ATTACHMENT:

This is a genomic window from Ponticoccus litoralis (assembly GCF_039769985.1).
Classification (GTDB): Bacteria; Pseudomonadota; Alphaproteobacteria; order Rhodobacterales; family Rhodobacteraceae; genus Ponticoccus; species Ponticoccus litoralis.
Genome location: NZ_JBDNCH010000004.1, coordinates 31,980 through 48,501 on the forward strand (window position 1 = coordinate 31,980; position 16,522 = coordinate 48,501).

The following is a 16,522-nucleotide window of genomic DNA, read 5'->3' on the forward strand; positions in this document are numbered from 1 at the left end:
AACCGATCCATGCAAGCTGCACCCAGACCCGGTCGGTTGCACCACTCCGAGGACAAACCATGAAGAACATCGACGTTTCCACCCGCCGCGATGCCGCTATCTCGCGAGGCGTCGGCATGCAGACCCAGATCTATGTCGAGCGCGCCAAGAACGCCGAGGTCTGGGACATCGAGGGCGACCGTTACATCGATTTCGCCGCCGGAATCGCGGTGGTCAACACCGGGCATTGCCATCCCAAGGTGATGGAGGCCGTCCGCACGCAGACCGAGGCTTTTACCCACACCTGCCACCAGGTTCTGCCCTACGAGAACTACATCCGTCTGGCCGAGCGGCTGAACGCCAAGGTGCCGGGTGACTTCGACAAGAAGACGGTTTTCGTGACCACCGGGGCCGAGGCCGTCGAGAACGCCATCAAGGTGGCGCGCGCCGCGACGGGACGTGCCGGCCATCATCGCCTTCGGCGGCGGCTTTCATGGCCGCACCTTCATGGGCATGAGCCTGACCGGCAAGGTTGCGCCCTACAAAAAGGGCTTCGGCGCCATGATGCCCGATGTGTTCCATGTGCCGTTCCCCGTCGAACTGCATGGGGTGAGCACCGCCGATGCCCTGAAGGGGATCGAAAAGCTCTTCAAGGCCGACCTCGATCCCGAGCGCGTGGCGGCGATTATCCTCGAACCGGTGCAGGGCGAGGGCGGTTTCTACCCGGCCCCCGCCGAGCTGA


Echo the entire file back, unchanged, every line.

This is a genomic window from Ponticoccus litoralis (assembly GCF_039769985.1).
Classification (GTDB): Bacteria; Pseudomonadota; Alphaproteobacteria; order Rhodobacterales; family Rhodobacteraceae; genus Ponticoccus; species Ponticoccus litoralis.
Genome location: NZ_JBDNCH010000004.1, coordinates 31,980 through 48,501 on the forward strand (window position 1 = coordinate 31,980; position 16,522 = coordinate 48,501).

The following is a 16,522-nucleotide window of genomic DNA, read 5'->3' on the forward strand; positions in this document are numbered from 1 at the left end:
AACCGATCCATGCAAGCTGCACCCAGACCCGGTCGGTTGCACCACTCCGAGGACAAACCATGAAGAACATCGACGTTTCCACCCGCCGCGATGCCGCTATCTCGCGAGGCGTCGGCATGCAGACCCAGATCTATGTCGAGCGCGCCAAGAACGCCGAGGTCTGGGACATCGAGGGCGACCGTTACATCGATTTCGCCGCCGGAATCGCGGTGGTCAACACCGGGCATTGCCATCCCAAGGTGATGGAGGCCGTCCGCACGCAGACCGAGGCTTTTACCCACACCTGCCACCAGGTTCTGCCCTACGAGAACTACATCCGTCTGGCCGAGCGGCTGAACGCCAAGGTGCCGGGTGACTTCGACAAGAAGACGGTTTTCGTGACCACCGGGGCCGAGGCCGTCGAGAACGCCATCAAGGTGGCGCGCGCCGCGACGGGACGTGCCGGCCATCATCGCCTTCGGCGGCGGCTTTCATGGCCGCACCTTCATGGGCATGAGCCTGACCGGCAAGGTTGCGCCCTACAAAAAGGGCTTCGGCGCCATGATGCCCGATGTGTTCCATGTGCCGTTCCCCGTCGAACTGCATGGGGTGAGCACCGCCGATGCCCTGAAGGGGATCGAAAAGCTCTTCAAGGCCGACCTCGATCCCGAGCGCGTGGCGGCGATTATCCTCGAACCGGTGCAGGGCGAGGGCGGTTTCTACCCGGCCCCCGCCGAGCTGA